The Griboyedov Canal, formerly known as Yekate-rininsky (Catherine) Canal, runs practically from beginning to end in the channel of what was once the river Krivusha. Its construction was begun in 1764 and completed in 1790.
The canal followed the mean-derings of the Krivusha, except near its source in the swamps that had once overspread the upper reaches of the Moika: there it was cut straight through to connect with the latter. After its banks were faced with granite the canal became a useful shipping artery as well as a means of draining the city’s swampy soil. The canal was built under the supervision of the engineers V. Nazimov, I. Borisov and I. Golenishchev-Kutuzov.
Where the Yekaterininsky Canal cut across Nevsky Prospekt a masonry bridge was built, in 1766. It was named Kazan Bridge, being nearest to the Cathedral of Our Lady of Kazan. As he worked on the project, Illarion Golenishchev-Kutuzov could never have imagined that a monument to his son, Field Marshal Mikhail Illarionovich Golenishchev-Kutuzov, famous Russian soldier and hero of the War of 1812, would be set up seventy years later near his bridge, in front of the cathedral.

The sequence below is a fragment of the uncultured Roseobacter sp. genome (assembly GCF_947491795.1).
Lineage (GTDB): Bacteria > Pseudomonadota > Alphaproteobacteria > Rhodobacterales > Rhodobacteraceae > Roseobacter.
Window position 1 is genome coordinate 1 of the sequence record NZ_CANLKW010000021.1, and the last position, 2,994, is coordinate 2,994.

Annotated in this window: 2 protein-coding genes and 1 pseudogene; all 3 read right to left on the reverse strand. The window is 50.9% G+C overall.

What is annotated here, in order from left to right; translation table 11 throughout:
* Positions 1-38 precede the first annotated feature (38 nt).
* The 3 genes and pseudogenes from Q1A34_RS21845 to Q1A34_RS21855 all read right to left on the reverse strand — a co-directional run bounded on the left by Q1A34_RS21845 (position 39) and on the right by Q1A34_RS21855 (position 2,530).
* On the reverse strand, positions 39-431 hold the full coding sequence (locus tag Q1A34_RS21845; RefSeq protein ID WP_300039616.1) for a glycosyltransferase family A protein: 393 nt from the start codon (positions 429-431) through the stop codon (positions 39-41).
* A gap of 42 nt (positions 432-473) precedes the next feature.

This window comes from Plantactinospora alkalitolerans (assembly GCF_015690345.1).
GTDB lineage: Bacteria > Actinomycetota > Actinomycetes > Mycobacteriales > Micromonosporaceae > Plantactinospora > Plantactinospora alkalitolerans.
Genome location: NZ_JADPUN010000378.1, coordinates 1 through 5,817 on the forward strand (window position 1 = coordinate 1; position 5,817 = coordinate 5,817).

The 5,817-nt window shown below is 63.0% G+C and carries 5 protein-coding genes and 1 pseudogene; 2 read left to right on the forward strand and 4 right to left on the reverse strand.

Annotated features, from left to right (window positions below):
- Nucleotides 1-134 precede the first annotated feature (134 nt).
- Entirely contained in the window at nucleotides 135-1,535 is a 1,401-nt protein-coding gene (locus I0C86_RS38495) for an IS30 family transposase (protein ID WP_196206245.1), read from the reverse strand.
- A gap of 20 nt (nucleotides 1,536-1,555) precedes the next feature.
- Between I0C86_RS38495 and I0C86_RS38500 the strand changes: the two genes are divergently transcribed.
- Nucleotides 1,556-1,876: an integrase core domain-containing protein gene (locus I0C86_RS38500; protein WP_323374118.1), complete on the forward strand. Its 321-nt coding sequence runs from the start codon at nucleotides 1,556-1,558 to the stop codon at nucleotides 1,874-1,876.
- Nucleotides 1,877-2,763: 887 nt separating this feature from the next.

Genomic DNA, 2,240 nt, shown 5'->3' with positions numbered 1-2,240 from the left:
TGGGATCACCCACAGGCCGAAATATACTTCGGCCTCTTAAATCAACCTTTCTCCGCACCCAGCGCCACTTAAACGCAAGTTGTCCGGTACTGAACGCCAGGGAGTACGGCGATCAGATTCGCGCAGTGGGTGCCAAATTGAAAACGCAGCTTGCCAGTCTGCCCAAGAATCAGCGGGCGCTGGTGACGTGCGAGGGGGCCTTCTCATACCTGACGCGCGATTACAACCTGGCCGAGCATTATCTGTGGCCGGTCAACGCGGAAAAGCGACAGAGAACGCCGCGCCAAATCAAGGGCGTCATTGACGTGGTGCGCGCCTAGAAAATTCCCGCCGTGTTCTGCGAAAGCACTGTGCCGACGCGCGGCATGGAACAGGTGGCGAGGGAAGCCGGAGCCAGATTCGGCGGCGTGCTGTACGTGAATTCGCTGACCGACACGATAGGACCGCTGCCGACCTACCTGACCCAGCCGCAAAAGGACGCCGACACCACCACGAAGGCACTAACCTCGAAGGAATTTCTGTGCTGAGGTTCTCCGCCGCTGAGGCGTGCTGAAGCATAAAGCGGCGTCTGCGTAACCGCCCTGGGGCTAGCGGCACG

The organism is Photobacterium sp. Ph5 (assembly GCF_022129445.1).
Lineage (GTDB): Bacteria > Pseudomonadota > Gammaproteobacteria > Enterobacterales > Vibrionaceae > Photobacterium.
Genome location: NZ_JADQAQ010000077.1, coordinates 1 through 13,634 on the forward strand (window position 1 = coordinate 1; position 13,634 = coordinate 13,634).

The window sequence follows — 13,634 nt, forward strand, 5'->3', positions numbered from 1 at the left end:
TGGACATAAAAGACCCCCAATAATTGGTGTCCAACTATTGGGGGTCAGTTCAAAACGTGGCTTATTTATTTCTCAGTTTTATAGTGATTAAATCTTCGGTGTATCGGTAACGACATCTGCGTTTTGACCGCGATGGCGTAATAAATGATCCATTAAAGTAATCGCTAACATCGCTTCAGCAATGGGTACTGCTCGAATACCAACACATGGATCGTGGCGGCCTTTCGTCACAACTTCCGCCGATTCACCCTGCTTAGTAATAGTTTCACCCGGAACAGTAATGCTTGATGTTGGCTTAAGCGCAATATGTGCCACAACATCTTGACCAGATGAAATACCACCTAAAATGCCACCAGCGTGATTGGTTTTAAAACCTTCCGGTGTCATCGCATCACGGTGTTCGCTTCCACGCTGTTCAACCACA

A decade later, in 1766, a second stone bridge spanned the same canal at its intersection with Gorokhovaya Street. The arch of its single span was faced with granite quadrae, the smooth ones alternating with others, hewn on all four sides to resemble a flattened pyramid. This gave what was a relatively modest structure a truly monumental look.
While several stone bridges were built in St. Petersburg during the eighteenth century and in later years, this is the only one that has kept its name of the Stone (Kamenny) Bridge, possibly because it brings out exceptionally strongly the singular beauty of stonework.
An on-line compilation of a photographic study of the bridges in Leningrad (the former name of Saint Petersburg), published by Aurora Art Publishers, Leningrad, 1975.